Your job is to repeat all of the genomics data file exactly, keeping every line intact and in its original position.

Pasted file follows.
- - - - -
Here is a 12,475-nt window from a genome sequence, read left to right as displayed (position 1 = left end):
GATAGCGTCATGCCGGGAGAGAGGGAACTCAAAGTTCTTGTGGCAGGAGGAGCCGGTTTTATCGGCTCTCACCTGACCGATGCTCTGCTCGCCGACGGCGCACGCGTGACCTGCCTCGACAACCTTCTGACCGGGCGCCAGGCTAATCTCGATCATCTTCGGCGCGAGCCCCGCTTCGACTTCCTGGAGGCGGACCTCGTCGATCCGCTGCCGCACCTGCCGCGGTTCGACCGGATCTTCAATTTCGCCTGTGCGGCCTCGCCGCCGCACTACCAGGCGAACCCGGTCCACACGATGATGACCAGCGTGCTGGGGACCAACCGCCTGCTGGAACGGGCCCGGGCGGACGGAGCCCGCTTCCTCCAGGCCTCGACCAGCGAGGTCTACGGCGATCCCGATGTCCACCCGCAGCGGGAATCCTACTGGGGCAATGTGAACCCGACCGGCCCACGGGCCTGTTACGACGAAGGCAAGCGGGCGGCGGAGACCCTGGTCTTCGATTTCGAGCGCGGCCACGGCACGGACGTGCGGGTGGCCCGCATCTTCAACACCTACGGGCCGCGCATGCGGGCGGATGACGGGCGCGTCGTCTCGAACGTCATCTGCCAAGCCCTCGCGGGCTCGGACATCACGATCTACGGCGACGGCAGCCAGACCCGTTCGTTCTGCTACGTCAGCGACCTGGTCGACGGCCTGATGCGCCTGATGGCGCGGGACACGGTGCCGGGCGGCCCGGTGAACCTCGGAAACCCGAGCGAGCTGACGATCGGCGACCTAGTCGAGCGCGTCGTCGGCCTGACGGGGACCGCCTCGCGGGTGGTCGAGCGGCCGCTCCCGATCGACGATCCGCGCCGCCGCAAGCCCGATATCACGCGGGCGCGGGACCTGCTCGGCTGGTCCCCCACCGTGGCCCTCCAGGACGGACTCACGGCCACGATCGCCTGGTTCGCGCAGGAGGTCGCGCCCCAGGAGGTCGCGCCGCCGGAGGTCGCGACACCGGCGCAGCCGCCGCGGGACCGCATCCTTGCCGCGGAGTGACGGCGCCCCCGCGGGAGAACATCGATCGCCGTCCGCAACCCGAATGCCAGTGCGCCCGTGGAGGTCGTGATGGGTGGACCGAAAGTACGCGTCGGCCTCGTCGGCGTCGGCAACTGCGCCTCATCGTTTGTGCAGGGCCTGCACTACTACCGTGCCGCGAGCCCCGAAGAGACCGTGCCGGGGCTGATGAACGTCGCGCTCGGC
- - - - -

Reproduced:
Here is a 12,475-nt window from a genome sequence, read left to right as displayed (position 1 = left end):
GATAGCGTCATGCCGGGAGAGAGGGAACTCAAAGTTCTTGTGGCAGGAGGAGCCGGTTTTATCGGCTCTCACCTGACCGATGCTCTGCTCGCCGACGGCGCACGCGTGACCTGCCTCGACAACCTTCTGACCGGGCGCCAGGCTAATCTCGATCATCTTCGGCGCGAGCCCCGCTTCGACTTCCTGGAGGCGGACCTCGTCGATCCGCTGCCGCACCTGCCGCGGTTCGACCGGATCTTCAATTTCGCCTGTGCGGCCTCGCCGCCGCACTACCAGGCGAACCCGGTCCACACGATGATGACCAGCGTGCTGGGGACCAACCGCCTGCTGGAACGGGCCCGGGCGGACGGAGCCCGCTTCCTCCAGGCCTCGACCAGCGAGGTCTACGGCGATCCCGATGTCCACCCGCAGCGGGAATCCTACTGGGGCAATGTGAACCCGACCGGCCCACGGGCCTGTTACGACGAAGGCAAGCGGGCGGCGGAGACCCTGGTCTTCGATTTCGAGCGCGGCCACGGCACGGACGTGCGGGTGGCCCGCATCTTCAACACCTACGGGCCGCGCATGCGGGCGGATGACGGGCGCGTCGTCTCGAACGTCATCTGCCAAGCCCTCGCGGGCTCGGACATCACGATCTACGGCGACGGCAGCCAGACCCGTTCGTTCTGCTACGTCAGCGACCTGGTCGACGGCCTGATGCGCCTGATGGCGCGGGACACGGTGCCGGGCGGCCCGGTGAACCTCGGAAACCCGAGCGAGCTGACGATCGGCGACCTAGTCGAGCGCGTCGTCGGCCTGACGGGGACCGCCTCGCGGGTGGTCGAGCGGCCGCTCCCGATCGACGATCCGCGCCGCCGCAAGCCCGATATCACGCGGGCGCGGGACCTGCTCGGCTGGTCCCCCACCGTGGCCCTCCAGGACGGACTCACGGCCACGATCGCCTGGTTCGCGCAGGAGGTCGCGCCCCAGGAGGTCGCGCCGCCGGAGGTCGCGACACCGGCGCAGCCGCCGCGGGACCGCATCCTTGCCGCGGAGTGACGGCGCCCCCGCGGGAGAACATCGATCGCCGTCCGCAACCCGAATGCCAGTGCGCCCGTGGAGGTCGTGATGGGTGGACCGAAAGTACGCGTCGGCCTCGTCGGCGTCGGCAACTGCGCCTCATCGTTTGTGCAGGGCCTGCACTACTACCGTGCCGCGAGCCCCGAAGAGACCGTGCCGGGGCTGATGAACGTCGCGCTCGGC